We read with great interest the article on pharyngoesophageal reconstruction and neck resurfacing by Sharaf et al.1 This multicenter study, based on a large caseload, highlights the complexity of pharyngoesophageal reconstruction, especially in case of salvage surgery after failed organ-preservation therapy using chemoirradiation. As clearly reported in this article, excessive scarring and hypovascularity of neck tissues may seriously compromise reconstructive outcomes because of suboptimal healing of neck soft tissues. Among the most frequent complications, there are pharyngocutaneous fistulas, wound dehiscence around the tracheostoma, and skin necrosis.2–4 Depending on comorbidities, these complications can be experienced in up to 60 percent of patients.2–4 In this setting, prompt management is required, as wound complications may start a cascade of major complications that are difficult to predict and to manage.
Sharaf et al. demonstrated that, by providing additional vascularized soft tissue for neck resurfacing, the aforementioned complications are dramatically reduced. Based on their experience, they suggested a reconstructive algorithm. This is mainly based on chimeric adipocutaneous and/or muscle flaps of the lateral circumflex femoral artery system, where one adipocutaneous flap is used for neoconduit reconstruction and the second flap is used for neck resurfacing. The rationale for this method is to have a single set of microvascular anastomoses to perform, which is advantageous, as those complicated cases usually share vessel-depleted necks. The further advantage is to use the neck-resurfacing flap as a monitor, especially if it remains “downstream” of the blood supply.
When lateral circumflex femoral artery flaps are not appropriate, they suggest two-paddle forearm flaps. When lateral circumflex femoral artery or forearm chimeric flaps are not available, they suggest local flaps such as supraclavicular or pectoralis major muscle/myocutaneous flaps.
In our experience, we usually perform these reconstructions by using lateral circumflex femoral artery chimeric adipocutaneous flaps (usually an anterolateral thigh free flap with two perforators) for neoconduit reconstruction and neck resurfacing/skin monitor. However, when a second favorable perforator is not found, the internal mammary artery perforator propeller flap is our favorite option for neck resurfacing.
Besides the same benefit of the free flap, we believe that the propeller internal mammary artery perforator carries further advantages as follows: (1) large and very long, thin, pliable flap with a texture similar to that of the neck able to reach up to the submental area if based on a perforator of the first intercostal space; (2) reliable skin vascularity rarely prone to venous congestion as also demonstrated by perfusion studies5; (3) reduction of microvascular complications related to the insetting of chimeric flaps such as kinking and torsion; (4) possibility of providing sensate soft-tissue coverage in the neck by preserving cutaneous nerves accompanying the selected perforator; and (5) reduced donor-site morbidity by favoring primary closure both in the thigh and in the pectoralis area (Fig. 1).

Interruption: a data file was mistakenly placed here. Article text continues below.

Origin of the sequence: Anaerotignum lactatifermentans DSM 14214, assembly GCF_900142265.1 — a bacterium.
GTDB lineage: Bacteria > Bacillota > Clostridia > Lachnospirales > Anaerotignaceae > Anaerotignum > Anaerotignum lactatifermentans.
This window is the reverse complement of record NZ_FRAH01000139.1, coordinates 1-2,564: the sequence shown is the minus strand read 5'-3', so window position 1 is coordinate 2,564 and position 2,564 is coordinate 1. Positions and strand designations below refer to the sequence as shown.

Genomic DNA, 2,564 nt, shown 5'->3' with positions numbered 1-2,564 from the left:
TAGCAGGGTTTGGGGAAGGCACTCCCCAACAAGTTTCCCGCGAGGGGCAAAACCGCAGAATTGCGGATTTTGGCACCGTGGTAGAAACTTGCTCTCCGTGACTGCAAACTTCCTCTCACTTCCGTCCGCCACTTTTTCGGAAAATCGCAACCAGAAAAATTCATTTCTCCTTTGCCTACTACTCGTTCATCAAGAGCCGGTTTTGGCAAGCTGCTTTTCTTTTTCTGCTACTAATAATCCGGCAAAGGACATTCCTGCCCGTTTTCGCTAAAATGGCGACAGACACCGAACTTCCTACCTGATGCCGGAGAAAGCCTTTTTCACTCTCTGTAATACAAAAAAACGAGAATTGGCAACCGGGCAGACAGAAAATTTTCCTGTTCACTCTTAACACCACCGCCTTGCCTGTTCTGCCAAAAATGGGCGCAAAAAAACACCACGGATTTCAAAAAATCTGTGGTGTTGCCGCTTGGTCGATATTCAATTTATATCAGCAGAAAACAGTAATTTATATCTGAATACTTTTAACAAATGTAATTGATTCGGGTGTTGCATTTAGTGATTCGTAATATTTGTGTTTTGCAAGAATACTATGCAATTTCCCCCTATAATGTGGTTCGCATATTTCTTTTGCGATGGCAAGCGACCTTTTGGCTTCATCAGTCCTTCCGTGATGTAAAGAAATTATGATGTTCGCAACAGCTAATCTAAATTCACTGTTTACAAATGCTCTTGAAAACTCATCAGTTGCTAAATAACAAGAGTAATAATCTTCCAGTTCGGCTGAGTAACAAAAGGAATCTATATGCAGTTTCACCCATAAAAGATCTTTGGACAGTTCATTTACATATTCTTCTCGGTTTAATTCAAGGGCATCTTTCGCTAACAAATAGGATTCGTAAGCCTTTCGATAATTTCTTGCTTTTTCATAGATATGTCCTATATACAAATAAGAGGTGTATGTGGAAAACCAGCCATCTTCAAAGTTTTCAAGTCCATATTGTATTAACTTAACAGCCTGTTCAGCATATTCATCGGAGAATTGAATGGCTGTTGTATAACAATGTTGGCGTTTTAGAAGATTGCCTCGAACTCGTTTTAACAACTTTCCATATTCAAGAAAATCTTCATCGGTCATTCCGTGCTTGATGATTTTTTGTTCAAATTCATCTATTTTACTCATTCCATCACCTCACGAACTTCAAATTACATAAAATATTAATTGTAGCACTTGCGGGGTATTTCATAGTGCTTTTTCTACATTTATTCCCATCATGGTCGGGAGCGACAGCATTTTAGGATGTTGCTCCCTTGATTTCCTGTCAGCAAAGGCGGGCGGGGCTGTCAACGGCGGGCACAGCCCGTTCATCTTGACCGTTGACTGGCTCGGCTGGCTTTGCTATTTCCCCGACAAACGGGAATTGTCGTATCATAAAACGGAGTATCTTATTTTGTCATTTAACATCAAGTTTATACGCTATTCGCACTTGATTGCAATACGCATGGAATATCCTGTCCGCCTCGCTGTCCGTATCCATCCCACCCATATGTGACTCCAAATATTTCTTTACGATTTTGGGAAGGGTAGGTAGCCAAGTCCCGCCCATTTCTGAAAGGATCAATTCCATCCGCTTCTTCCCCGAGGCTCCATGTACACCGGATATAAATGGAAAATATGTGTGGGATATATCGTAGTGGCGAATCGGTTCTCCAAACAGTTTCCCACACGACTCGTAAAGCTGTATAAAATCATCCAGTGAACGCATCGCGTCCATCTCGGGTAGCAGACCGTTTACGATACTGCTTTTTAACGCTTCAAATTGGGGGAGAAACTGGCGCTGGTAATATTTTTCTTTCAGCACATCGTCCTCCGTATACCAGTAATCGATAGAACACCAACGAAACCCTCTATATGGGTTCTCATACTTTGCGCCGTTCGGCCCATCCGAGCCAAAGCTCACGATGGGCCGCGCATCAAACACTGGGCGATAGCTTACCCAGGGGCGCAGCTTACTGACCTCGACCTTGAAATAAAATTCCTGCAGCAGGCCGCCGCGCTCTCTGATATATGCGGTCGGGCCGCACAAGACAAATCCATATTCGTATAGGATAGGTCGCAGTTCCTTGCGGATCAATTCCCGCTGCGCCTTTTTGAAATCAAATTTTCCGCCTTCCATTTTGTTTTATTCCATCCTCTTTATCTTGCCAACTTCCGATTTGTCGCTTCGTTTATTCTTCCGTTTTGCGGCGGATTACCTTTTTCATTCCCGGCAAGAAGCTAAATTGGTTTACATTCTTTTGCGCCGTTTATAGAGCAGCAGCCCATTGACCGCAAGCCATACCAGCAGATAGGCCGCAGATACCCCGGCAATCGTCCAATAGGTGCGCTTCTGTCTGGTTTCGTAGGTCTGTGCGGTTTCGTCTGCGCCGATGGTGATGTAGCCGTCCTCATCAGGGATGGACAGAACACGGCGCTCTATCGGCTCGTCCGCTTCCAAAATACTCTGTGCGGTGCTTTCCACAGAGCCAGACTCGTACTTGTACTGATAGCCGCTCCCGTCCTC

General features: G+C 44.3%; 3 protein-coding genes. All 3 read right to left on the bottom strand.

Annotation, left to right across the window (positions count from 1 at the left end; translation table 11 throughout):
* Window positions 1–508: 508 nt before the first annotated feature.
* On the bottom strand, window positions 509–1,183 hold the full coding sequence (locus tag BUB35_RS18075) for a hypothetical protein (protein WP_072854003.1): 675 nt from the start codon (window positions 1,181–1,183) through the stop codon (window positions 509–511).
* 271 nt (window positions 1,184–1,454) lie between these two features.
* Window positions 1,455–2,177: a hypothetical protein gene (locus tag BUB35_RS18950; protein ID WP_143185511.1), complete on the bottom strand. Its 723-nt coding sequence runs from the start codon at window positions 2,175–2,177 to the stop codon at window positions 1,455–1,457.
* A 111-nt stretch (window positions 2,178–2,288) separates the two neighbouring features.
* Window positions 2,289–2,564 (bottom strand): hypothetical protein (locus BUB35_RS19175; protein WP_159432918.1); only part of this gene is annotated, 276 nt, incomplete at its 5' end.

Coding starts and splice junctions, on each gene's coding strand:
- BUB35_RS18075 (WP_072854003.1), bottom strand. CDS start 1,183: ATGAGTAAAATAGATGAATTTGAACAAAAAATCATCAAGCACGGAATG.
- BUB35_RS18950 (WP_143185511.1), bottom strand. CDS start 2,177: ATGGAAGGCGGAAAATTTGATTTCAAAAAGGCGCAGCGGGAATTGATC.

We believe that the internal mammary artery perforator flap is also preferable to the pedicled pectoralis major myocutaneous flap because the latter is too bulky for neck soft-tissue resurfacing and cannot be thinned primarily, thus risking impinging on the tracheostoma. Moreover, its skin paddle is smaller and less reliable, and the donor-site morbidity is higher, usually needing a skin graft compared with the internal mammary artery perforator flap.
One of the major limitations of this flap involves female patients, because a significant breast deformity will be created, especially if a very large internal mammary artery perforator flap is harvested. In female patients, we prefer other local flaps such as the supraclavicular flap or free flap.
The authors have no financial interest to declare in relation to the content of this communication.
Marzia Salgarello, M.D.Department of Plastic and Reconstructive Surgery
Giovanni Almadori, M.D., Ph.D.Department of Head and Neck Surgery
Giuseppe Visconti, M.D.Department of Plastic and Reconstructive SurgeryUniversità Cattolica del “Sacro Cuore”University Hospital “A. Gemelli”Rome, Italy
1. Sharaf B, Xue A, Solari MG, et al. Optimizing outcomes in pharyngoesophageal reconstruction and neck resurfacing: 10-year experience of 294 cases. Plast Reconstr Surg. 2017;139:105e119e.
2. Sassler AM, Esclamado RM, Wolf GT. Surgery after organ preservation therapy: Analysis of wound complications. Arch Otolaryngol Head Neck Surg. 1995;121:162165.
3. Weber RS, Berkey BA, Forastiere A, et al. Outcome of salvage total laryngectomy following organ preservation therapy: The Radiation Therapy Oncology Group trial 91-11. Arch Otolaryngol Head Neck Surg. 2003;129:4449.
4. Ganly I, Patel S, Matsuo J, et al. Postoperative complications of salvage total laryngectomy. Cancer 2005;103:20732081.
5. Wong C, Saint-Cyr M, Rasko Y, et al. Three- and four-dimensional arterial and venous perforasomes of the internal mammary artery perforator flap. Plast Reconstr Surg. 2009;124:17591769.